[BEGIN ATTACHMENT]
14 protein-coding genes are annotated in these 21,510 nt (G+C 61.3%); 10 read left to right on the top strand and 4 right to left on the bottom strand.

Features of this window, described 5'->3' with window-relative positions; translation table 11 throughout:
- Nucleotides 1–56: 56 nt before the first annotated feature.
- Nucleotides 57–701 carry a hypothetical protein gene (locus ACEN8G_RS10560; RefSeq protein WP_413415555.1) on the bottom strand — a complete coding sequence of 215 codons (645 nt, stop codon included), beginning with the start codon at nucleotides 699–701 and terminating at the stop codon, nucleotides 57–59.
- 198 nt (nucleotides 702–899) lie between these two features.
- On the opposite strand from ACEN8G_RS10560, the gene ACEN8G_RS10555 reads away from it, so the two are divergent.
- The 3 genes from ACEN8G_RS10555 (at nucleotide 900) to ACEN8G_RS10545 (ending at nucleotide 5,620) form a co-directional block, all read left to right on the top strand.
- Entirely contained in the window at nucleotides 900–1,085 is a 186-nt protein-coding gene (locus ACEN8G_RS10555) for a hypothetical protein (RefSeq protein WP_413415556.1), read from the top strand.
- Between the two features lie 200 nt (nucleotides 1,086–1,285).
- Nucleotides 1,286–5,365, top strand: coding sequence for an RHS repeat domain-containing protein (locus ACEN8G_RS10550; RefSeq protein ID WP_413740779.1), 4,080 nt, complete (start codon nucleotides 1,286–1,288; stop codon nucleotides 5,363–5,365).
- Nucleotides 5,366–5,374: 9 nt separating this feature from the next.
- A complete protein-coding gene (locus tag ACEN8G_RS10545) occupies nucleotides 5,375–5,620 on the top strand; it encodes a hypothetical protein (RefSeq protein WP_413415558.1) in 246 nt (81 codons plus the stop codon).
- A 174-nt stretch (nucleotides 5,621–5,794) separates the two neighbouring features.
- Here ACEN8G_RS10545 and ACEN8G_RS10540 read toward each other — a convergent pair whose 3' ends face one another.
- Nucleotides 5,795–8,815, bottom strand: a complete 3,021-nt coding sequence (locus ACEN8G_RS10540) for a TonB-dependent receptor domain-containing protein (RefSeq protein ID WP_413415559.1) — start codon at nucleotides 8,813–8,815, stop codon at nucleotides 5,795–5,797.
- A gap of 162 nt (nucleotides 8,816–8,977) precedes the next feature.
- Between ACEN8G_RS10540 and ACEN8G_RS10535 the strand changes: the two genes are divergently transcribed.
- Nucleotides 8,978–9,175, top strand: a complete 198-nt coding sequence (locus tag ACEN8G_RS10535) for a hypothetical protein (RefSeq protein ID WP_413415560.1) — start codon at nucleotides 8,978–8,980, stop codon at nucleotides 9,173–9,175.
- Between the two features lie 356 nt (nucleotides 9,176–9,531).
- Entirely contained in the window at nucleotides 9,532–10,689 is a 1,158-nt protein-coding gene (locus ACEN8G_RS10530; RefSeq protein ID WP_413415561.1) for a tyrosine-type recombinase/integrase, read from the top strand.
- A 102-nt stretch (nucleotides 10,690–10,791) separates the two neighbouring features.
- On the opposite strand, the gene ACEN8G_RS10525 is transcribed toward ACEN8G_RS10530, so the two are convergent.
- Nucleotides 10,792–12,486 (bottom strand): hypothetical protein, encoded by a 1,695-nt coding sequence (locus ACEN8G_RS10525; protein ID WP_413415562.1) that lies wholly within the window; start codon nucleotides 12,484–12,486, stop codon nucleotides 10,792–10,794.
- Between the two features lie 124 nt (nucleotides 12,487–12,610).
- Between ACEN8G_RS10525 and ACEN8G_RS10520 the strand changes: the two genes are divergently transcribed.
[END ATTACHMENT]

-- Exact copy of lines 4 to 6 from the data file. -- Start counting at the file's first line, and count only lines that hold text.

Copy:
- Nucleotides 57–701 carry a hypothetical protein gene (locus ACEN8G_RS10560; RefSeq protein WP_413415555.1) on the bottom strand — a complete coding sequence of 215 codons (645 nt, stop codon included), beginning with the start codon at nucleotides 699–701 and terminating at the stop codon, nucleotides 57–59.
- 198 nt (nucleotides 702–899) lie between these two features.
- On the opposite strand from ACEN8G_RS10560, the gene ACEN8G_RS10555 reads away from it, so the two are divergent.